Considering the vast potential of energy savings and benefits of energy efficiency, the Government of India enacted the Energy Conservation Act, 2001 (52 of 2001). The Act provides for the legal framework, institutional arrangement and a regulatory mechanism at the Central and State level to embark upon energy efficiency drive in the country. Five major provisions of EC Act relate to Designated Consumers, Standard and Labelling of Appliances, Energy Conservation Building Codes, Creation of Institutional Set up (BEE) and Establishment of Energy Conservation Fund.
The Energy Conservation Act became effective from 1st March, 2002 and Bureau of Energy Efficiency (BEE) operationalized from 1st March, 2002. Energy efficiency institutional practices and programs in India are now mainly being guided through various voluntary and mandatory provisions of the Energy Conservation Act. The EC Act was amended in 2010 and the main amendments of the Act are given below:
The Energy Conservation (Amendment) Act, 2010- Main Amendments
The initiative is part of the Government’s efforts to spread the message of energy efficiency in the country. LED bulbs have a very long life, almost 50 times more than ordinary bulbs, and 8-10 times that of CFLs, and therefore provide both energy and cost savings in the medium term.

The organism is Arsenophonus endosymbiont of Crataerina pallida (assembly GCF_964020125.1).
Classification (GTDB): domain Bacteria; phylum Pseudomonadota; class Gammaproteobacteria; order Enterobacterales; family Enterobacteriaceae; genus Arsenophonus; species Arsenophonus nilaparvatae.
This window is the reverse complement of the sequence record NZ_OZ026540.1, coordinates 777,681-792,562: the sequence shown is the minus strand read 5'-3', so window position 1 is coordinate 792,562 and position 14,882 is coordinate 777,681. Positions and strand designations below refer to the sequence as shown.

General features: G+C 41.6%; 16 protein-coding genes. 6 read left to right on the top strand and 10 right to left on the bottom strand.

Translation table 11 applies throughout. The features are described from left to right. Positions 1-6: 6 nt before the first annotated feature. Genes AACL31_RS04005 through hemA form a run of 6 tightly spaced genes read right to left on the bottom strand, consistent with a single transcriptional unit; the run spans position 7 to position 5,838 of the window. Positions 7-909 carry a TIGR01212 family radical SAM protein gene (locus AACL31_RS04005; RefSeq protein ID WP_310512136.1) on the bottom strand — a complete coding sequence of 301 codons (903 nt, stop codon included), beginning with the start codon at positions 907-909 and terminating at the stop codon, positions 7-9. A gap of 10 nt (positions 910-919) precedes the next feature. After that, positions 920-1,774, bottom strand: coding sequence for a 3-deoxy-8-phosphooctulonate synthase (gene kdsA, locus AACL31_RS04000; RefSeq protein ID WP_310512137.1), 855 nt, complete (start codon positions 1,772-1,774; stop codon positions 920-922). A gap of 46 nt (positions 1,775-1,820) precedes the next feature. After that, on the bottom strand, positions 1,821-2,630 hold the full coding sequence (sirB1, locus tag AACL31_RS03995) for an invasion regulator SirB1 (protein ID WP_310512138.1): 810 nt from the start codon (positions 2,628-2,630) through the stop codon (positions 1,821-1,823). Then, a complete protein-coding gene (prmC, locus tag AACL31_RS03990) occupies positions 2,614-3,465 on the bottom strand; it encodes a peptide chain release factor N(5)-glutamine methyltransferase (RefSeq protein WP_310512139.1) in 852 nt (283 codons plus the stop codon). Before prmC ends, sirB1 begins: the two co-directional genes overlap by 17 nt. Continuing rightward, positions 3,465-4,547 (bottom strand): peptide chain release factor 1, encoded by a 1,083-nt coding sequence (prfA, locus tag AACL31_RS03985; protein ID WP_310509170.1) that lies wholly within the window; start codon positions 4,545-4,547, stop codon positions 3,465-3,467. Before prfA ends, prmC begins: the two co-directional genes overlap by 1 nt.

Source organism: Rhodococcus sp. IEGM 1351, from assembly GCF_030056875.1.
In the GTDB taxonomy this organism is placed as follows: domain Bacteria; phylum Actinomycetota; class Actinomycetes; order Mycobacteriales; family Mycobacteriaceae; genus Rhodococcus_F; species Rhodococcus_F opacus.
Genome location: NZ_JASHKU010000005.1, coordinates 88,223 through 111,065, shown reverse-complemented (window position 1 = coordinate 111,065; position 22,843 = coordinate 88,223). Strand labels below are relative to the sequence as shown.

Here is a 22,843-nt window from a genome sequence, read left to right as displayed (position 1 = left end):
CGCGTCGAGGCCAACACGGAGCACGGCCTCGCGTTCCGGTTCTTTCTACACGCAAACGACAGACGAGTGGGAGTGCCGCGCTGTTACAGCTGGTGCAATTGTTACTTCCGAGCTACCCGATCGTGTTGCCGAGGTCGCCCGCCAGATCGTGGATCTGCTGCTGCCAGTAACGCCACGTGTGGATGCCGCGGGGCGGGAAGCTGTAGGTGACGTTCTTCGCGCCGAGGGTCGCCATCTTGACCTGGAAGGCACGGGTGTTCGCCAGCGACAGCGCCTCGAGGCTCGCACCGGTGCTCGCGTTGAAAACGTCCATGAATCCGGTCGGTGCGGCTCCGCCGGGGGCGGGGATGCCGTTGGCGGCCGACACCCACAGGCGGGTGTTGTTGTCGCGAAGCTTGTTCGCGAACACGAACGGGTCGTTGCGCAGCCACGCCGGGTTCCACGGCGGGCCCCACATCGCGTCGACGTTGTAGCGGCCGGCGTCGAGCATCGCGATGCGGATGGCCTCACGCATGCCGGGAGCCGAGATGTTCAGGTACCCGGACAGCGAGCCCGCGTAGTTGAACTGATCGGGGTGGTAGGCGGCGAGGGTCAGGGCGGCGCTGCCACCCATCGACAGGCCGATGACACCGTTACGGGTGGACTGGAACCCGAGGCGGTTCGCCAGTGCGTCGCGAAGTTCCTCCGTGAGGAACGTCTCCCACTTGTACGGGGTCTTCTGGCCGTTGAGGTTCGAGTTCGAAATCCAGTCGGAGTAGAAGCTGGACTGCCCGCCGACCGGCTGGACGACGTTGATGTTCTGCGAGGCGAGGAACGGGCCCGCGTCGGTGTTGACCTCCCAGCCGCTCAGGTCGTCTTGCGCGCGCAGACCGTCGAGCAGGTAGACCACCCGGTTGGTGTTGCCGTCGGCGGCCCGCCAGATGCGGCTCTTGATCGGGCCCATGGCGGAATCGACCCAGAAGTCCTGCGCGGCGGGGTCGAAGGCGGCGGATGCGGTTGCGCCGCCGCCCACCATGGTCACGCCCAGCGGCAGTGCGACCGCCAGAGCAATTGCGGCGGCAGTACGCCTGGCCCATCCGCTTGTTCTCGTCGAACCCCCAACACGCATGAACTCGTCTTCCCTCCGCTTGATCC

Under this scheme, Government aims to replace 3.5 crore conventional street lights with energy efficient LED lights. .
Standards and Labelling (S&L) programme has been identified as one of the key activities for energy efficiency improvements. The scheme was launched on 18th May 2006
To provide the consumer an informed choice about the energy saving and thereby the cost saving potential of the relevant marketed product.
The energy efficiency labelling programs under BEE are intended to reduce the energy consumption of appliance without diminishing the services it provides to consumers. The STAR rating ranges from 1 to 5 in the increasing order of energy efficiency.
Source : Ministry of Power